filed: September 23, 1983.
LESTER S. MILLER, JR. AND JUNIATA FOODS, INC., APPELLANTS,
MIFFLIN COUNTY INDUSTRIAL DEVELOPMENT AUTHORITY AND MIFFLIN COUNTY INDUSTRIAL DEVELOPMENT CORPORATION, FMC CORPORATION AND AVTEX FIBERS, INC.
No. 45 Harrisburg 1982, Appeal from the Order of the Court of Common Pleas, Civil Action, Mifflin County, No. 2091 of 1978.
G. Thomas Miller, Randolph M. Baker, Harrisburg, for appellants.
Allen Joseph Levin, Lewistown, for Mifflin County Indus. Development Authority, appellee.
Robert B. Brugler, Lewistown, for Mifflin County Indus. Development Corp., appellee.
Cercone, President Judge, and Wickersham and Montemuro, JJ.
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This case was initiated in the Court of Common Pleas of Mifflin County with the filing of a complaint in equity by the appellants, Lester S. Miller, Jr., and Juniata Foods, Inc., against the appellees, Mifflin County Industrial Development Authority (MCIDA) and Mifflin County Industrial
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Development Corporation (MCIDC). The dispute between the parties arose from differences encountered in complying with the terms of an agreement for the sale of certain warehouse property. For the most part, appellants' (the buyers) allegations pertained to the appellees' (the sellers) failure to provide them with an adequate water supply to accommodate the warehouse sprinkler system and that appellees' agents had wilfully and wantonly removed a railroad spur line (Spur No. 1) located on that property without their consent. Appellants also asked the court to award compensatory punitive damages for the appellees' trespass.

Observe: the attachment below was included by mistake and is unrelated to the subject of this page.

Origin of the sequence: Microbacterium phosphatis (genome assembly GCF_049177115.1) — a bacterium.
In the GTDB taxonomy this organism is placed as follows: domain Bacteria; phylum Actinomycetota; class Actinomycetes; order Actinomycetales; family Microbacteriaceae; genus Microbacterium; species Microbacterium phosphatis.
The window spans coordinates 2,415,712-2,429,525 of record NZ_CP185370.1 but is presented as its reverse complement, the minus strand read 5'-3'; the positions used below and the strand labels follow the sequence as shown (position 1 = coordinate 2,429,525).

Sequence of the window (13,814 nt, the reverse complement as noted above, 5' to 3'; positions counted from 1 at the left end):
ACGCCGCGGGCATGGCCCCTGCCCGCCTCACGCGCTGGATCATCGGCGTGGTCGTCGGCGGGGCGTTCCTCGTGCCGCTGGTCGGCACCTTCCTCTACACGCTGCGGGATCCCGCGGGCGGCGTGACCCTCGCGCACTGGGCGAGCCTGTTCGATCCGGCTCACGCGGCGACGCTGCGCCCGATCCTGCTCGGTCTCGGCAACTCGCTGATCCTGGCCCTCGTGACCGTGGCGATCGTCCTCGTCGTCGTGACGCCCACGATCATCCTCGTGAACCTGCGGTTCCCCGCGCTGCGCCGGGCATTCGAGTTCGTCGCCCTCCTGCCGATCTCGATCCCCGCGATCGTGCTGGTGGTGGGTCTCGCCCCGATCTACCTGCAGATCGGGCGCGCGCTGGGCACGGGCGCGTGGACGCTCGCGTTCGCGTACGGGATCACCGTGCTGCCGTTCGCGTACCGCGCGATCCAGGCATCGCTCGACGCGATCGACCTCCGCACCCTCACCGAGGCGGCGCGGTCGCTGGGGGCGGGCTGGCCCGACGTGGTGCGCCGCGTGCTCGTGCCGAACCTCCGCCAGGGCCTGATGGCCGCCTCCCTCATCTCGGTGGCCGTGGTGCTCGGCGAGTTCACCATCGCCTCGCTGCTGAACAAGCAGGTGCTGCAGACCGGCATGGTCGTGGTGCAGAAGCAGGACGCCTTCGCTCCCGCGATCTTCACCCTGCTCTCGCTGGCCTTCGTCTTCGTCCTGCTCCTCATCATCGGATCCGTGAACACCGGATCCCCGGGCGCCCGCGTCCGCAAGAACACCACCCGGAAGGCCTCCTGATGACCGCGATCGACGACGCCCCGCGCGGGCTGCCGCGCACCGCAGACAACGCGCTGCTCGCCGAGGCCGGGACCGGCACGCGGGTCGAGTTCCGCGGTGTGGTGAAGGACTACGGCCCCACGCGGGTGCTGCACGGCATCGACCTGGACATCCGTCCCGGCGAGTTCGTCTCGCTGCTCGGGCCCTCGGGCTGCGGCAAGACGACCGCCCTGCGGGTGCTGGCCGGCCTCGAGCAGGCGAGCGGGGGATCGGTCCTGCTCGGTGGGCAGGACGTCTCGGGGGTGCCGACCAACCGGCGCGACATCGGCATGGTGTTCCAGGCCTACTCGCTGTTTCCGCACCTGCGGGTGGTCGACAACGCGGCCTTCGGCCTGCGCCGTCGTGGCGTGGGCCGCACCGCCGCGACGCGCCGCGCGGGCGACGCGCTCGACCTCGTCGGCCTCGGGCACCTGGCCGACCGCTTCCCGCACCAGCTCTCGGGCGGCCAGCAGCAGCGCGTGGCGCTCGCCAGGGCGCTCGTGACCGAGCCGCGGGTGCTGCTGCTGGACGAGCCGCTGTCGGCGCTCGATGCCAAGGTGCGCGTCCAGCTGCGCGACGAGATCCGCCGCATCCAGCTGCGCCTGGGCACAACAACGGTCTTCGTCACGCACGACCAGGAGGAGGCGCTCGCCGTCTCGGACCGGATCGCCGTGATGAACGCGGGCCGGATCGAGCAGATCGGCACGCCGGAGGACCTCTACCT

First, the court below found that appellants did have an implied easement right to a sprinkler system under the sale agreement. On this basis, the court awarded appellants the increased amount of fire insurance premiums due as a result of the unworkable sprinkler system, ordered appellee, MCIDA, to provide adequate water and water pressure to serve appellants' warehouse sprinkler system for a reasonable cost; and further ordered appellee, MCIDA, to pay to appellants the cost of reactivating the sprinkler system. The court also ordered the appellants to execute an indemnification agreement to hold harmless appellee, MCIDA, from any claims by appellants, and their successors, which might arise as a result of negligent interruption of water service to the sprinkler system.
Second, the court found that appellants suffered no compensable loss for the removal of Spur No. 1:
With respect to the railroad spur issue, it is evident that the gravamen of Plaintiffs' prayer for relief concerns damages in the form of reimbursement for the cost of replacing Spur 1. Testimony of a railroad builder placed this cost in the neighborhood of $22,000.00. While Plaintiffs have argued and pressed this claim at times in easement terminology, the relief actually sought is replacement of Spur 1 or the monetary value thereof. We must find this relief untenable and will not grant same because of the uncontradicted evidence of record which clearly established that Spur 1, prior to removal, was virtually worthless and unsuitable for rail siding purposes.